In our patient, the acute change in the recorded left PA pressure after balloon dilation, the development of unilateral pulmonary edema, as well as the subsequent long-term clinical deterioration of the patient with severe LV dilation, pointed to the immediate development of the aortopulmonary window in the catheterization laboratory. This went unnoticed until his family noted a visually prominent cardiac impulse and severe LV dilation was found on echocardiogram. That finding, along with the continuous murmur on auscultation, pointed immediately to a left-to-right shunt. However, the echocardiogram, as is often the case for these patients, provided very poor-quality images of the great vessels. The cardiac MRI was therefore essential in order to delineate the anatomy and point toward the cause of the LV dilation. The MRI hint that pointed us to the diagnosis was the continuous flow in the left PA pattern as observed on the phase contrast images (Figure 2), along with the cumulative flow to the branch PAs, which was double that of the main PA, indicating an additional source of flow to the lungs. The suspicion was confirmed with cardiac catheterization and the window was sealed off with a covered stent.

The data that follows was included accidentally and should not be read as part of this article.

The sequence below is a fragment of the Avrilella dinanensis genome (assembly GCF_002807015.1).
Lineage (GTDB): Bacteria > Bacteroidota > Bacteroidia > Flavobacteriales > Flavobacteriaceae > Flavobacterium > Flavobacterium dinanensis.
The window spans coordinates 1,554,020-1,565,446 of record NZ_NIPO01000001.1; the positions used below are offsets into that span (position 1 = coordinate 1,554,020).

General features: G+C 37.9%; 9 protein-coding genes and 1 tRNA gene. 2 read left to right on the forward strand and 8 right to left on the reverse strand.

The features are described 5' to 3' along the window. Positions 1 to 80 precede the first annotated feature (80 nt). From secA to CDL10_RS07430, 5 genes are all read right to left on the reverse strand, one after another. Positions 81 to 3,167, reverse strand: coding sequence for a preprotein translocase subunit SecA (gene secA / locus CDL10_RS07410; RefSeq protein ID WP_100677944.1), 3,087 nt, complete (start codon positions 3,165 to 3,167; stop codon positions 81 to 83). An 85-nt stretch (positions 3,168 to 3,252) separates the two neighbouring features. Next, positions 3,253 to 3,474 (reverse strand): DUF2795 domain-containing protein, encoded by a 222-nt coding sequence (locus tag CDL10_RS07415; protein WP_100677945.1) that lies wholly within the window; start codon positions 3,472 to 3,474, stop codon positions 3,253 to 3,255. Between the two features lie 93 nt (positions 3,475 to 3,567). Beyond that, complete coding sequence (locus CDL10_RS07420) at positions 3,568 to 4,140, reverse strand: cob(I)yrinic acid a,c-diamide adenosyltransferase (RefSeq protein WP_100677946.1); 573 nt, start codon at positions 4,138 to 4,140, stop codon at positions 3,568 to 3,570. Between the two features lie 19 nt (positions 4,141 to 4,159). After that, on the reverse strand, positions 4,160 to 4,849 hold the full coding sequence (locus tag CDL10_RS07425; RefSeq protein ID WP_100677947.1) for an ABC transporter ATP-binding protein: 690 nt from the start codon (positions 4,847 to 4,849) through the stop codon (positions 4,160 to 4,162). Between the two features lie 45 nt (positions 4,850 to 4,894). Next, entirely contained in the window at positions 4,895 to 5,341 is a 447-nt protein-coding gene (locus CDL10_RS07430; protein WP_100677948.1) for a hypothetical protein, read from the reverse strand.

Conclusion. Although complications from balloon angioplasty or stent implantation in the branch PAs after the arterial switch procedure are rare, extra care should be taken regarding formation of tears and aortopulmonary communications, due to the proximity of the aorta to the branches. Covered stents may be used to treat the iatrogenic aortopulmonary windows in this setting. Cardiac MRI is very useful to either raise the suspicion or make the diagnosis, as it provides useful information on the ventricular volumes, flows, and anatomy, thus providing a solution to diagnostic puzzles, while guiding management.
Acknowledgment. We wish to thank Dr Dimitra Loggitsi from Mitera Children’s Hospital and Dr Aaron Bell from Evelina Children’s Hospital for their input on the MRI diagnosis of this patient.